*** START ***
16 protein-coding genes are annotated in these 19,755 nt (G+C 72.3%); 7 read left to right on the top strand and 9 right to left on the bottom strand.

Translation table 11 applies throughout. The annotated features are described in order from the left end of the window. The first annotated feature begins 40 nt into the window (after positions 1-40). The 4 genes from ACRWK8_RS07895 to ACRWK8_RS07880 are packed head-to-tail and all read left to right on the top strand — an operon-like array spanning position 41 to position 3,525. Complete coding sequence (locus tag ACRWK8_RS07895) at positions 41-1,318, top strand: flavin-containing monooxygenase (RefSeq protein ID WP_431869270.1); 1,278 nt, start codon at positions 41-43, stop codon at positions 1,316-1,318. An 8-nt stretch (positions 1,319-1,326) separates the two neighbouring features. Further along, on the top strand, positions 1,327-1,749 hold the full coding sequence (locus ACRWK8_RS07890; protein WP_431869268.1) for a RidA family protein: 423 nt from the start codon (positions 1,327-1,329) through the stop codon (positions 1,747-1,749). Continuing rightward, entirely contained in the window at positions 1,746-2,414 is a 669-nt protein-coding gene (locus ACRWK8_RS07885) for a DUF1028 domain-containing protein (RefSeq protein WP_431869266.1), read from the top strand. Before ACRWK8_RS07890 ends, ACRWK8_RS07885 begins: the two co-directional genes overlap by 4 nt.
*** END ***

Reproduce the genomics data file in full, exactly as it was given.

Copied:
16 protein-coding genes are annotated in these 19,755 nt (G+C 72.3%); 7 read left to right on the top strand and 9 right to left on the bottom strand.

Translation table 11 applies throughout. The annotated features are described in order from the left end of the window. The first annotated feature begins 40 nt into the window (after positions 1-40). The 4 genes from ACRWK8_RS07895 to ACRWK8_RS07880 are packed head-to-tail and all read left to right on the top strand — an operon-like array spanning position 41 to position 3,525. Complete coding sequence (locus tag ACRWK8_RS07895) at positions 41-1,318, top strand: flavin-containing monooxygenase (RefSeq protein ID WP_431869270.1); 1,278 nt, start codon at positions 41-43, stop codon at positions 1,316-1,318. An 8-nt stretch (positions 1,319-1,326) separates the two neighbouring features. Further along, on the top strand, positions 1,327-1,749 hold the full coding sequence (locus ACRWK8_RS07890; protein WP_431869268.1) for a RidA family protein: 423 nt from the start codon (positions 1,327-1,329) through the stop codon (positions 1,747-1,749). Continuing rightward, entirely contained in the window at positions 1,746-2,414 is a 669-nt protein-coding gene (locus ACRWK8_RS07885) for a DUF1028 domain-containing protein (RefSeq protein WP_431869266.1), read from the top strand. Before ACRWK8_RS07890 ends, ACRWK8_RS07885 begins: the two co-directional genes overlap by 4 nt.